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Christina Loren is a Certified Meteorologist with an enthusiastic passion for atmospheric science.



What is the 'Blob' in the Pacific Ocean?

By: Christina Loren

     You may have recently read snippets online or heard brief mentions on television of the warm 'blob' in the Pacific Ocean. The 'blob' refers to an unusually warm area of water in the Pacific that spans from Baja Mexico all the way up the west coast of North America, extending into the Gulf of Alaska. Ocean temperatures are running around 3- 4.5º F warmer than average in this sprawling area and the abnormality is linked to unusual weather conditions occurring on the west coast. You may recall that last winter we received a fair amount of rainfall in the Bay Area, but Tahoe saw very little snow. This occurred because most of the weather systems that moved over Northern California had ample moisture, but were too warm to produce heavy snowfall. This phenomenon can likely be attributed, at least in part, to the 'blob' in the Pacific Ocean.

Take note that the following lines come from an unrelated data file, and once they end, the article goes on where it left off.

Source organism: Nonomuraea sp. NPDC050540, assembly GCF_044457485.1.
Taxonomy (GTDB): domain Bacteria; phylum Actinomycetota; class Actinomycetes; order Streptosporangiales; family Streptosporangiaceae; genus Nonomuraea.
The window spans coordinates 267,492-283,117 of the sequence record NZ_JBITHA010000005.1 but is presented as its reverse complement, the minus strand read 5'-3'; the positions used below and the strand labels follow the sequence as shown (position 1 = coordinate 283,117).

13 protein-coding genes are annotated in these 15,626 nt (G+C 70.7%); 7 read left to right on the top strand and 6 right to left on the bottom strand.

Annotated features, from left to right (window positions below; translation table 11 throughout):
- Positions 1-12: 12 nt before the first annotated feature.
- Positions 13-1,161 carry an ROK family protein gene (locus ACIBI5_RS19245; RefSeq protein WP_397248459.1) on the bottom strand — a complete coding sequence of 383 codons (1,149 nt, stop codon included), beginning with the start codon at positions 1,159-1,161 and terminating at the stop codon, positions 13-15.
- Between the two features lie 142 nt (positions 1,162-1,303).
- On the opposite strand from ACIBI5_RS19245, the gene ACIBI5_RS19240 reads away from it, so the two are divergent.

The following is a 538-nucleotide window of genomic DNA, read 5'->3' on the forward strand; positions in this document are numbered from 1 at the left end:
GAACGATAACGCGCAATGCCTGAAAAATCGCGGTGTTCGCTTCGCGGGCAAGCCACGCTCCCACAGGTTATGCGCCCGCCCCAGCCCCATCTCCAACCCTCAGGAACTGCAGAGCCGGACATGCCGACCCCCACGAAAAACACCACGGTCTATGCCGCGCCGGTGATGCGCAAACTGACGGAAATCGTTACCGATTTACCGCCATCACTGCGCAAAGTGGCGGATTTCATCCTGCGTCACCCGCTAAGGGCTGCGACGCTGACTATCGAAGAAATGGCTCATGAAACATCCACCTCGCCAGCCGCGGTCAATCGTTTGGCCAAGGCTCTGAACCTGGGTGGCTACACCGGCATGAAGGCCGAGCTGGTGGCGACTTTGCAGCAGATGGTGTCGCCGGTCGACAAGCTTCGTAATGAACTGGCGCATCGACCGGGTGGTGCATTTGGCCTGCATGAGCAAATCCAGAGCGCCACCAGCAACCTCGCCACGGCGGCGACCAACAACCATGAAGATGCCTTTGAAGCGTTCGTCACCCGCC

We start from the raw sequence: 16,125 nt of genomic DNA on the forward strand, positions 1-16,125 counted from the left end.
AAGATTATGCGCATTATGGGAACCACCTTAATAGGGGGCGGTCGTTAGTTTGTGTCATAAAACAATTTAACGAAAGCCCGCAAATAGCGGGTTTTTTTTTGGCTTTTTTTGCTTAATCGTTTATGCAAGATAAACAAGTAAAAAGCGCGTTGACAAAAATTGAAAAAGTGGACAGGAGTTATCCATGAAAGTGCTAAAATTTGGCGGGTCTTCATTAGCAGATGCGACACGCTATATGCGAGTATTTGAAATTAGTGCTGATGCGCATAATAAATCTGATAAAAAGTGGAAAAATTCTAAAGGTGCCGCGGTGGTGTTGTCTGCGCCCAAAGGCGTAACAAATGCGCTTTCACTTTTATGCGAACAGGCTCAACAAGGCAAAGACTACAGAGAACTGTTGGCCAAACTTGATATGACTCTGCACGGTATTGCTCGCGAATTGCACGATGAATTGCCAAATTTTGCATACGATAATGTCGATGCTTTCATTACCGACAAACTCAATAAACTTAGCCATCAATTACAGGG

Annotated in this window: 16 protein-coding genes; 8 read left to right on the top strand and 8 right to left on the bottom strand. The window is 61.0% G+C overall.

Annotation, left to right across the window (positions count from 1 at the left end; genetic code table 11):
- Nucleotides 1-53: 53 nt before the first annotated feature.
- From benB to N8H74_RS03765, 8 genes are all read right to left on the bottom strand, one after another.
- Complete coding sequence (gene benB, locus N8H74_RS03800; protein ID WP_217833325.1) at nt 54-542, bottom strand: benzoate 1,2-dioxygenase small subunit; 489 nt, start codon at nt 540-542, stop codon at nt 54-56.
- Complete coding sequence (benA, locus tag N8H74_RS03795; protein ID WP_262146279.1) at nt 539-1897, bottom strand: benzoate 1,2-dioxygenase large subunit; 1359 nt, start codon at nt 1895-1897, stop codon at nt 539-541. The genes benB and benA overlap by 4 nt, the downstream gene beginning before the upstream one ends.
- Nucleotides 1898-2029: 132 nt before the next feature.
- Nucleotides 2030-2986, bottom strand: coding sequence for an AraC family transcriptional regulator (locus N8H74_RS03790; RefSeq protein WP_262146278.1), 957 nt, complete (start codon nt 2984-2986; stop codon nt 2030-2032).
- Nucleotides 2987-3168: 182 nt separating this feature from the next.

In addition to atypical weather patterns, the 'blob' is also producing difficulties for marine life since this area of warmer than average water is lacking critical nutrients. Typically this area is known for "coastal upwelling" which helps to churn up phytoplankton necessary for the food chain of marine mammals from the depths of the ocean. Normal upwelling is not taking place in this area of warmer, stagnant water and it is in turn nutrient poor. With the combination of a developing El Niño and the 'blob' it looks like the 2015-2016 rainy season could be one for the record books, particularly in Southern California.


Areas of red indicate the 'blob' of warmer than average water in the Pacific Ocean
that was identified in 2013. It extends from Alaska to Mexico and will likely persist
through 2015.

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posted by Christina Loren @ 2:05 PM,

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